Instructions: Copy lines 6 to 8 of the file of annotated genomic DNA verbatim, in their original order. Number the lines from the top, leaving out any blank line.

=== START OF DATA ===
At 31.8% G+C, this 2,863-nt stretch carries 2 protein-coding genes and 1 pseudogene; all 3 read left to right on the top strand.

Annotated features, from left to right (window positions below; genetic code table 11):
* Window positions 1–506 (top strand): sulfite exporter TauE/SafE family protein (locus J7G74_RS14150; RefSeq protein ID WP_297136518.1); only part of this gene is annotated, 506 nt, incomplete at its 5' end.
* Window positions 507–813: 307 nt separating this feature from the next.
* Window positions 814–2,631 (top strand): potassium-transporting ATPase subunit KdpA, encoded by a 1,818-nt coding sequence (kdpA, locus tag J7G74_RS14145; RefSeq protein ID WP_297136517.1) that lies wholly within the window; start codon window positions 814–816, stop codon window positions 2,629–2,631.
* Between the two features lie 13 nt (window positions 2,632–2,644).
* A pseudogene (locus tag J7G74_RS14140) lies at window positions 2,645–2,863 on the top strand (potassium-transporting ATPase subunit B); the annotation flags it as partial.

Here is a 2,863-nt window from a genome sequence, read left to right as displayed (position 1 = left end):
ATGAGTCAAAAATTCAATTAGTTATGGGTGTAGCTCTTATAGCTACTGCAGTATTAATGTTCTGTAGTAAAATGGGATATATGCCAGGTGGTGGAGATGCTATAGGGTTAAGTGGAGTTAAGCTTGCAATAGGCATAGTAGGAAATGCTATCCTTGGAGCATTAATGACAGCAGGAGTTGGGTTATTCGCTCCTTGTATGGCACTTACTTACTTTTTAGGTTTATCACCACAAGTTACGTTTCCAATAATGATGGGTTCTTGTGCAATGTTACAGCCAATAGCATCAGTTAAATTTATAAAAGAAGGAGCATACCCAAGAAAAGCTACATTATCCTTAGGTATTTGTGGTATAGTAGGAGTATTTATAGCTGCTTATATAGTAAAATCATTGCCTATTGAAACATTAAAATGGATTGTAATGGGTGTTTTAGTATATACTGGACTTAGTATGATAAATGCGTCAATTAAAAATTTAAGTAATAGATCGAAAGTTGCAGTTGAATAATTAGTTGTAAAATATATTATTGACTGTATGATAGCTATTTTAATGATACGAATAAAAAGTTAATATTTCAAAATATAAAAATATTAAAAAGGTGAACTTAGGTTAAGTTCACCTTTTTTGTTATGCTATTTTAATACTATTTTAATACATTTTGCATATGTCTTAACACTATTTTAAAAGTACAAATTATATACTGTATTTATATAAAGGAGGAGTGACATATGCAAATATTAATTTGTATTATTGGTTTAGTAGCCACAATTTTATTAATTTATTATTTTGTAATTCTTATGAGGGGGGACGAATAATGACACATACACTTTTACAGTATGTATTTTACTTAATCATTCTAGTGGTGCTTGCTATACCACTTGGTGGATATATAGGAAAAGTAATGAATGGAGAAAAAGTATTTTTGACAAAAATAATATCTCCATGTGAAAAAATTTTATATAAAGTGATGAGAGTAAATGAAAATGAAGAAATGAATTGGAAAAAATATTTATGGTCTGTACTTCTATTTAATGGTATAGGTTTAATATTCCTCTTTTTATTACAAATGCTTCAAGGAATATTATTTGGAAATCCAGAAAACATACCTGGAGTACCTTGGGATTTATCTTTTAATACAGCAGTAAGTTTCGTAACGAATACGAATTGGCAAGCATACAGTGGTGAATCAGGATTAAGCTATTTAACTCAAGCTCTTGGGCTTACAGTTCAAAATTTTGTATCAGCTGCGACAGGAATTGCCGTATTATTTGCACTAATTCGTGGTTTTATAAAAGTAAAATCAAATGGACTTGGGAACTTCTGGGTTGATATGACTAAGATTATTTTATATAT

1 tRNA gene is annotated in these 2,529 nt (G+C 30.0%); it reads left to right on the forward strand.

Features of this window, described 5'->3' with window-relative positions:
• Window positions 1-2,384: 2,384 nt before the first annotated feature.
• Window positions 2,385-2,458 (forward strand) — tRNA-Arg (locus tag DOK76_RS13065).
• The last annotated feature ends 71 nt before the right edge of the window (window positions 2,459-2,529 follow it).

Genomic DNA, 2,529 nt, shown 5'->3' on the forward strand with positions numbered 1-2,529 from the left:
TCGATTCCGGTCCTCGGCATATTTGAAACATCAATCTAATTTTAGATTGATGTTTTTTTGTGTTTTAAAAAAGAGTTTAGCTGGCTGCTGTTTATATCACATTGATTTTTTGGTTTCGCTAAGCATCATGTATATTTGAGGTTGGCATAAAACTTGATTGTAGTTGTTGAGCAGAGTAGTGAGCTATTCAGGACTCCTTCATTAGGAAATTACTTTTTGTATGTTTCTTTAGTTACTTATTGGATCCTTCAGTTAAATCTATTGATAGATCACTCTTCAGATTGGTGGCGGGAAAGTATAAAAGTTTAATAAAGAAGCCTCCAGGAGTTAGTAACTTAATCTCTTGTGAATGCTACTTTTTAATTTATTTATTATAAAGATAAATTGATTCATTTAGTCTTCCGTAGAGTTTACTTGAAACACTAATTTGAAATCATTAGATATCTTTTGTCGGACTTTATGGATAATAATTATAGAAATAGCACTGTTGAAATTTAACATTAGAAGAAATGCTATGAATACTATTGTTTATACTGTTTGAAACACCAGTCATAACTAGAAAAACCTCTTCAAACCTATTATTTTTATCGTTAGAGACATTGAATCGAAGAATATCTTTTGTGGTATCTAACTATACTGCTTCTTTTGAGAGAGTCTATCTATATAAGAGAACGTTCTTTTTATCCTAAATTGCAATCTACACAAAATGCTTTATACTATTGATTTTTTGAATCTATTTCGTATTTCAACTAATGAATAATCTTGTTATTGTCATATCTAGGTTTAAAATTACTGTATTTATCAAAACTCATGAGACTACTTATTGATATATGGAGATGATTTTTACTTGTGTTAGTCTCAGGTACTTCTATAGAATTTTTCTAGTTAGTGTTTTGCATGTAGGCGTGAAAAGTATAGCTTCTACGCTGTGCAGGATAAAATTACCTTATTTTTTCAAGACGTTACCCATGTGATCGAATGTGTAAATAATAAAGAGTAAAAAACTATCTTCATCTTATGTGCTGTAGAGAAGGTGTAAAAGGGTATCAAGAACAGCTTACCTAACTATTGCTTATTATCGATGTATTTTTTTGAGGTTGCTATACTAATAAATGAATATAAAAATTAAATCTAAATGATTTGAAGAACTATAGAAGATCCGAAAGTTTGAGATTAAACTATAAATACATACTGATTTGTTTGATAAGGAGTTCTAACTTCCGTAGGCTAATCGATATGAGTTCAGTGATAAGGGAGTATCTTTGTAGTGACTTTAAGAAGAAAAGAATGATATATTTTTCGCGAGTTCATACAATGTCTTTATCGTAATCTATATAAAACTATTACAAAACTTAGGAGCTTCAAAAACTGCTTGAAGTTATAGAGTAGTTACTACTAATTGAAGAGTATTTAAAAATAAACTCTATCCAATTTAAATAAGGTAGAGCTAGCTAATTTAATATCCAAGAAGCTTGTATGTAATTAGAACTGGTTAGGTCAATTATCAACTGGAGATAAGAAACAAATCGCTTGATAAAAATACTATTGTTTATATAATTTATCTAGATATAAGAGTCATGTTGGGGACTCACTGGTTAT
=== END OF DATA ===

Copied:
* Between the two features lie 13 nt (window positions 2,632–2,644).
* A pseudogene (locus tag J7G74_RS14140) lies at window positions 2,645–2,863 on the top strand (potassium-transporting ATPase subunit B); the annotation flags it as partial.

Here is a 2,863-nt window from a genome sequence, read left to right as displayed (position 1 = left end):